Once again, we’re back to take a look at the trailblazers of 1990s R&B.
Today it’s all about the girl groups. Not only were they awesome performers, these women influenced a generation of young girls and, in some cases, became pop culture icons.
As a reminder, this isn’t a list of Edd’s Personal Favorite R&B Groups. Rankings were determined by these factors:
1. Sales figures. Numbers don’t lie.
2. Consistency. Groups that dropped strong albums throughout the decade get higher marks.
3. Influence. Groups that became industry and cultural trendsetters were moved up the list.
And before some of y’all jump to the results and immediately start complaining, remember, only material released between 1990-1999 is considered for this list. Nothing more, nothing less. This is the ’90s we’re talking about, after all. Keep that in mind especially for the group that landed at No. 4, mmmkay? I know how ya’ll do.
Here we go: Let’s take a look at the women who revolutionized R&B in the 90s. Check out the list, then fill up your playlists with these classic albums.
Honorable mention: Zhané
Albums: From the Bottom Up (1995, platinum); Still Climbing (1997)
Edd said: There were so many talented female groups in the ’90s that Brownstone often seemed to get lost in the shuffle. That’s no reflection of their talent, however. Their voices were absolutely stunning.
Albums: Jade to the Max (1992, platinum); Mind, Body & Song (1994, gold)
Edd said: One-hit wonders? Nah, playa. “Don’t Walk Away” may have been their calling card, but Jade had much more to offer, producing two strong albums, solid sales figures and becoming fashion trendsetters in the early ’90s. Too bad their run ended so quickly.
8. Changing Faces
Albums: Changing Faces (1994, gold); All Day, All Night (1997, gold)
No. 1 singles: “G.H.E.T.T.O.U.T.” (1997, R&B)
Edd said: Another unappreciated group, the pair were a constant presence on R&B charts in the mid-90s.
Albums: No Doubt (1996, gold); 702 (1999, platinum)
Edd said: The trio reppin’ the Las Vegas area code came on strong in the second half of the decade, producing anthems that still hold up today. They’re yet another group on our list that deserved more time in the spotlight.
Albums: Total (1996, platinum); Kima, Keisha & Pam (1998, gold)
Edd said: Bad Boy Records’ ruled R&B and hip-hop through the latter half of the decade, and these bad girls helped lead the charge. It’s a shame they so quickly dropped out of sight soon after their sophomore effort.
Albums: Hummin’ Comin’ at Cha (1993, platinum); Off the Hook (1995, platinum); Traces of My Lipstick (1998, platinum)
No. 1 singles: “Just Kickin’ It” (1993, R&B); “Understanding” (1993, R&B); “Who Can I Run To” (1995, R&B)
Edd said: Xscape doesn’t get nearly enough love for their contributions to R&B. Effortlessly shifting between ballads and smooth radio cuts, these ladies always delivered.
4. Destiny’s Child
Albums: Destiny’s Child (1998, platinum); The Writings on the Wall (1999, 8x platinum)
No. 1 singles: “No, No No” (1997, R&B); “Bills, Bills, Bills” (1999, R&B and pop)
Edd said: While DC would go on to dominate the 2000s, they were just getting their feet wet in the late 90s. Their well-received debut opened the door for their sophomore effort, which dropped at the tail end of the grading period. Their breakout hit, “Say My Name,” kicked off 2000 strong and, well, you know the rest. But in the ’90s, they were just realizing their potential.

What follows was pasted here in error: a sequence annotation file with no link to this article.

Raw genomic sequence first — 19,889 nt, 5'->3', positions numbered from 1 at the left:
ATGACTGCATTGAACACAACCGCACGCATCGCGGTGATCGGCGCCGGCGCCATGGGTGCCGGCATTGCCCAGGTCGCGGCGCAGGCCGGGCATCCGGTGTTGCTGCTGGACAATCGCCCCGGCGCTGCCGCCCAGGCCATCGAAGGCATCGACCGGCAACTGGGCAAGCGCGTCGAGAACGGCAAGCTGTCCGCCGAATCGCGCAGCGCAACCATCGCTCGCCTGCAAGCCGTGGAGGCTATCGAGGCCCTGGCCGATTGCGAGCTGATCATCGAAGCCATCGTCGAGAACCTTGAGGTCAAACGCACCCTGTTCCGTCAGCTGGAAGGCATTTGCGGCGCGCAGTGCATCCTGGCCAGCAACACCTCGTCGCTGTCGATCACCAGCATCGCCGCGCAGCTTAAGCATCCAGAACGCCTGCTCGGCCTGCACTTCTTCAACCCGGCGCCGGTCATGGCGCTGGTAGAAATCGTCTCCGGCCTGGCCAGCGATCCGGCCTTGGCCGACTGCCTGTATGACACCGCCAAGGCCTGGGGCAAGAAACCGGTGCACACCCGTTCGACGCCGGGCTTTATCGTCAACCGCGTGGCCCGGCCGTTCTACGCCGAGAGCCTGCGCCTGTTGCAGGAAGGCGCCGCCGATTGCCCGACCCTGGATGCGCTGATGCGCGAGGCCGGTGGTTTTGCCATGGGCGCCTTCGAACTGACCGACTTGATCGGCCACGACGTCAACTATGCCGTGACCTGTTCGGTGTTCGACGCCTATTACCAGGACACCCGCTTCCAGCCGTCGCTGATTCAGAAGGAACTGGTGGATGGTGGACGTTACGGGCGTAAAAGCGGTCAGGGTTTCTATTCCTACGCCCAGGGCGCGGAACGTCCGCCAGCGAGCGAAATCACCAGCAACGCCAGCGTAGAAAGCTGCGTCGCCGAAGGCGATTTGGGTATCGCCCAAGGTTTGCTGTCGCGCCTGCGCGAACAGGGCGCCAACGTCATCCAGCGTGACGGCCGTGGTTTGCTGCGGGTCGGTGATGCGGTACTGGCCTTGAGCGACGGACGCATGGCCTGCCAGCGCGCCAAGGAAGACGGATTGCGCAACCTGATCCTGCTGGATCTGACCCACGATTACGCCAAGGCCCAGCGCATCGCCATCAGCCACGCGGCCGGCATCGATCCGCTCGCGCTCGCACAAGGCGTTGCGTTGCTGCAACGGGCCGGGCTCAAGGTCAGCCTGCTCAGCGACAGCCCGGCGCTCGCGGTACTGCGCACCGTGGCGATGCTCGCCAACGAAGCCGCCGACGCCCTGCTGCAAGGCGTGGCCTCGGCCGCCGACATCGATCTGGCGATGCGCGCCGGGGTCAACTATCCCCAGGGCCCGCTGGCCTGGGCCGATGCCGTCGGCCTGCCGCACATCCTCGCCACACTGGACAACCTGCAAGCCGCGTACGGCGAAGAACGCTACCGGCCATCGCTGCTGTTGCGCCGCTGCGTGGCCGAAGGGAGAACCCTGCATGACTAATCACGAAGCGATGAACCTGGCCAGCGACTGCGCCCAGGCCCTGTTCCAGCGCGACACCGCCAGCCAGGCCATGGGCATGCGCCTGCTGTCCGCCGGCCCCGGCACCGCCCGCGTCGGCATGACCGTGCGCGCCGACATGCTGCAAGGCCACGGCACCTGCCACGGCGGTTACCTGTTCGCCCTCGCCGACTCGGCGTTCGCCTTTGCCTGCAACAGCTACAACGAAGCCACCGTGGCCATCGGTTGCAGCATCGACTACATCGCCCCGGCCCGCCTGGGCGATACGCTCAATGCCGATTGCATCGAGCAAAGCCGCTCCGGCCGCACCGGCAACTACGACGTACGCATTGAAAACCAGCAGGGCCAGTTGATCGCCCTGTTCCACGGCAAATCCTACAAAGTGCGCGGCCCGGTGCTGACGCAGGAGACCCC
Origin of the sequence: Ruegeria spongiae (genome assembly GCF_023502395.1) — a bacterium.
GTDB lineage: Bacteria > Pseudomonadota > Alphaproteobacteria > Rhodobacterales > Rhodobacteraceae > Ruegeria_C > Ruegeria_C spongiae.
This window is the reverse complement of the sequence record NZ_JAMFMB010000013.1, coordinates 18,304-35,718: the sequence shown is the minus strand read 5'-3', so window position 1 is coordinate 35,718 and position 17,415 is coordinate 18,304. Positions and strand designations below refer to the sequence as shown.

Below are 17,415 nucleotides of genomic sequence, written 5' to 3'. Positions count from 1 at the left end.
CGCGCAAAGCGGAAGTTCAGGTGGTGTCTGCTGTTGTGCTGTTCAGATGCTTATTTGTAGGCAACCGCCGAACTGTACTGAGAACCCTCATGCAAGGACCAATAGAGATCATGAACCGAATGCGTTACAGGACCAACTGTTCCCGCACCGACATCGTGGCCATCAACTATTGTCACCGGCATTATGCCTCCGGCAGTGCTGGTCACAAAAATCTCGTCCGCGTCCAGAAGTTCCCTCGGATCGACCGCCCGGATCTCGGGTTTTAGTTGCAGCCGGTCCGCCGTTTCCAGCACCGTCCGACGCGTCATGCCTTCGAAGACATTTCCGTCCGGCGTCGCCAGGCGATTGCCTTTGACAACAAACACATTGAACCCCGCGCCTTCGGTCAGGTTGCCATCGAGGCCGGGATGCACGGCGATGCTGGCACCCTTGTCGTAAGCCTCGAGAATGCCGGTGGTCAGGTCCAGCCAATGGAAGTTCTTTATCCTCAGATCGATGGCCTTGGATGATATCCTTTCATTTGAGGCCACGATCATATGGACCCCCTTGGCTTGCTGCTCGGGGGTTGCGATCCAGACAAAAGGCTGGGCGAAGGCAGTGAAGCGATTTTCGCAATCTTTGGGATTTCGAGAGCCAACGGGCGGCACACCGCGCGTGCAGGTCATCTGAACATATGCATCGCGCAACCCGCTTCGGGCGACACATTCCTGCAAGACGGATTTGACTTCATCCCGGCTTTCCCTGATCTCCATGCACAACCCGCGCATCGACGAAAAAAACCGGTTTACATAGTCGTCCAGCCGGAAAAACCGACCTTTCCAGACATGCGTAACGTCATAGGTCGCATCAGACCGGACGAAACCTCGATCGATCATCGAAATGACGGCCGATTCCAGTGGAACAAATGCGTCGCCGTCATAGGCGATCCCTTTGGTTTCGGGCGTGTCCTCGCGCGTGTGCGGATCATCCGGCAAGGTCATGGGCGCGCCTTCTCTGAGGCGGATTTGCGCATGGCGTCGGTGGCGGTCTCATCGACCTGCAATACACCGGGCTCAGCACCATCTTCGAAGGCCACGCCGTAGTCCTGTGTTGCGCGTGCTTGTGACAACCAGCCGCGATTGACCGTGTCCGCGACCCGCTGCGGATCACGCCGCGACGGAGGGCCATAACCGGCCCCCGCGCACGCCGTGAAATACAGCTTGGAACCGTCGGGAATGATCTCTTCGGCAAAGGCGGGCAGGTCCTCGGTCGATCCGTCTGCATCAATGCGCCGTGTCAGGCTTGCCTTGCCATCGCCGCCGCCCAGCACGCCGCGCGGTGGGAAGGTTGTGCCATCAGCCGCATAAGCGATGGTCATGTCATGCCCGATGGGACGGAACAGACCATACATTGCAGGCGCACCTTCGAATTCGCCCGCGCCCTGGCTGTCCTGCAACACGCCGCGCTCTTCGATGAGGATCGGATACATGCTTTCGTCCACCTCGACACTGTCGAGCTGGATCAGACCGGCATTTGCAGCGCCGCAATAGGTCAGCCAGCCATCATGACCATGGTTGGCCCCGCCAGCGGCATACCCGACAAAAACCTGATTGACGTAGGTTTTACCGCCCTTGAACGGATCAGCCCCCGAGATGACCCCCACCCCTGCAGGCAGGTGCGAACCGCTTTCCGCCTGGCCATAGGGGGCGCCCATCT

Albums: It’s About Time (1992, 3x platinum); New Beginning (1996, platinum); Release Some Tension (1997, gold); A Special Christmas (1997)
No. 1 singles: “Weak” (1993, R&B and pop); “Right Here/Human Nature (1993, R&B); “Downtown” (1993, R&B); “You’re the One” (1996)
Edd said: Forget about the crazy fingernails and “controversial” lyrics (actually, songs like “Downtown” are pretty tame by today’s standards) – SWV had style but it was the substance that made them stars. SWV began to run out of steam near the end of the decade but still remained one of the most consistent, and successful, groups in the game.
2. En Vogue
Albums: Born to Sing (1990, platinum); Funky Divas (1992, 2x platinum); EV3 (1997, platinum)
No. 1 singles: “Hold On” (1990, R&B); “Lies” (1990, R&B); “You Don’t Have to Worry” (1990, R&B); “My Lovin’ (You’re Never Gonna Get It)” (1992, R&B); “Giving Him Something He Can Feel” (1992, R&B); “Don’t Let Go (Love)” (1996, R&B)
Edd said: If you weren’t around in the early ’90s, a) It’s past your bedtime and b) it might be tough to fathom how huge En Vogue was at their peak. They had R&B charts in the cobra clutch the early ’90s; they could do no wrong. Even when the sound of R&B began to shift during the second half of the decade, they adapted and succeeded. En Vogue was truly at their best in the ’90s.
Albums: Ooooooohhh… On the TLC Tip (1992, 4x platinum); CrazySexyCool (1994, diamond); Fanmail (1999, 6x platinum)
No. 1 singles: “Baby-Baby-Baby” (1992, R&B); “Creep” (1994, R&B and pop); Waterfalls (1995, pop); “No Scrubs” (1999, R&B and pop); “Unpretty” (1999, pop)
Edd said: Of all the groups on our list, none were able to evolve with the times as well as TLC. From around-the-way girls to sex symbols to leather-clad space robot thingys, TLC constantly found new ways to speak to their audience about love, sex, body image and self-respect. Unquestionably they’re the greatest female R&B group of the ’90s, and perhaps of all time.